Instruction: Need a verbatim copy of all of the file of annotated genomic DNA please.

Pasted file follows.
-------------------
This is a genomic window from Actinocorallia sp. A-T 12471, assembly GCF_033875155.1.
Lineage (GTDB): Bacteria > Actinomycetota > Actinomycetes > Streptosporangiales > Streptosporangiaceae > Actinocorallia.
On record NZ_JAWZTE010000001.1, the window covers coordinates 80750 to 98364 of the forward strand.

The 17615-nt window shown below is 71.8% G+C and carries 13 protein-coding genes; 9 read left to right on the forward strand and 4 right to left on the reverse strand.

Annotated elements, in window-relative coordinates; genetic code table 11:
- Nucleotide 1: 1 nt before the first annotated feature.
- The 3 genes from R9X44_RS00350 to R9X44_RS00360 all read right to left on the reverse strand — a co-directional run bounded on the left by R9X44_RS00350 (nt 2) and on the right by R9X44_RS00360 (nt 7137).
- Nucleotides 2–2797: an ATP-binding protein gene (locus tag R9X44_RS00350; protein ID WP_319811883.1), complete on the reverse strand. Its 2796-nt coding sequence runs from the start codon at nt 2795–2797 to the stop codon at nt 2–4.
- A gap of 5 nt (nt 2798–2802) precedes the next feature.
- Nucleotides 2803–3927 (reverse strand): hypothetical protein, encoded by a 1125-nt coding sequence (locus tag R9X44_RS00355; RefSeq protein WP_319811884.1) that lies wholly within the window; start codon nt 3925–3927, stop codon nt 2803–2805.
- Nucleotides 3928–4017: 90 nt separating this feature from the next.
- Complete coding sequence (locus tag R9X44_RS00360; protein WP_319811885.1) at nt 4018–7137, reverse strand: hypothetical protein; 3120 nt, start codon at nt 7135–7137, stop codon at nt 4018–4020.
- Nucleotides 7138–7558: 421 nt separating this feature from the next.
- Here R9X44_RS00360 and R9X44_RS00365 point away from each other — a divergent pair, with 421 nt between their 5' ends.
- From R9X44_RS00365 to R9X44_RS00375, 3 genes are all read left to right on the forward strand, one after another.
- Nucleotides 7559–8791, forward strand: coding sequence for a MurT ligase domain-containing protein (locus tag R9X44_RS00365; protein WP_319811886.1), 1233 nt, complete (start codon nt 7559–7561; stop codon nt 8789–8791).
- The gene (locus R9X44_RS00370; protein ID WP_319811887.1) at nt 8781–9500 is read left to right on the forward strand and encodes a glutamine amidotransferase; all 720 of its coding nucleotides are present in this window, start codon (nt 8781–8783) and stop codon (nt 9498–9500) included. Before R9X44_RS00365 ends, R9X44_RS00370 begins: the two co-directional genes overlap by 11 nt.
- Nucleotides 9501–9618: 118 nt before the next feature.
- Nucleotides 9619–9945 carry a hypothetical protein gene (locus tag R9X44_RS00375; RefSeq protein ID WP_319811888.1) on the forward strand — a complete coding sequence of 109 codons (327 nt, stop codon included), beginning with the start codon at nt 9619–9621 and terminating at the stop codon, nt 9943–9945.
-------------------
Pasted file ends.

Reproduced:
This is a genomic window from Actinocorallia sp. A-T 12471, assembly GCF_033875155.1.
Lineage (GTDB): Bacteria > Actinomycetota > Actinomycetes > Streptosporangiales > Streptosporangiaceae > Actinocorallia.
On record NZ_JAWZTE010000001.1, the window covers coordinates 80750 to 98364 of the forward strand.

The 17615-nt window shown below is 71.8% G+C and carries 13 protein-coding genes; 9 read left to right on the forward strand and 4 right to left on the reverse strand.

Annotated elements, in window-relative coordinates; genetic code table 11:
- Nucleotide 1: 1 nt before the first annotated feature.
- The 3 genes from R9X44_RS00350 to R9X44_RS00360 all read right to left on the reverse strand — a co-directional run bounded on the left by R9X44_RS00350 (nt 2) and on the right by R9X44_RS00360 (nt 7137).
- Nucleotides 2–2797: an ATP-binding protein gene (locus tag R9X44_RS00350; protein ID WP_319811883.1), complete on the reverse strand. Its 2796-nt coding sequence runs from the start codon at nt 2795–2797 to the stop codon at nt 2–4.
- A gap of 5 nt (nt 2798–2802) precedes the next feature.
- Nucleotides 2803–3927 (reverse strand): hypothetical protein, encoded by a 1125-nt coding sequence (locus tag R9X44_RS00355; RefSeq protein WP_319811884.1) that lies wholly within the window; start codon nt 3925–3927, stop codon nt 2803–2805.
- Nucleotides 3928–4017: 90 nt separating this feature from the next.
- Complete coding sequence (locus tag R9X44_RS00360; protein WP_319811885.1) at nt 4018–7137, reverse strand: hypothetical protein; 3120 nt, start codon at nt 7135–7137, stop codon at nt 4018–4020.
- Nucleotides 7138–7558: 421 nt separating this feature from the next.
- Here R9X44_RS00360 and R9X44_RS00365 point away from each other — a divergent pair, with 421 nt between their 5' ends.
- From R9X44_RS00365 to R9X44_RS00375, 3 genes are all read left to right on the forward strand, one after another.
- Nucleotides 7559–8791, forward strand: coding sequence for a MurT ligase domain-containing protein (locus tag R9X44_RS00365; protein WP_319811886.1), 1233 nt, complete (start codon nt 7559–7561; stop codon nt 8789–8791).
- The gene (locus R9X44_RS00370; protein ID WP_319811887.1) at nt 8781–9500 is read left to right on the forward strand and encodes a glutamine amidotransferase; all 720 of its coding nucleotides are present in this window, start codon (nt 8781–8783) and stop codon (nt 9498–9500) included. Before R9X44_RS00365 ends, R9X44_RS00370 begins: the two co-directional genes overlap by 11 nt.
- Nucleotides 9501–9618: 118 nt before the next feature.
- Nucleotides 9619–9945 carry a hypothetical protein gene (locus tag R9X44_RS00375; RefSeq protein ID WP_319811888.1) on the forward strand — a complete coding sequence of 109 codons (327 nt, stop codon included), beginning with the start codon at nt 9619–9621 and terminating at the stop codon, nt 9943–9945.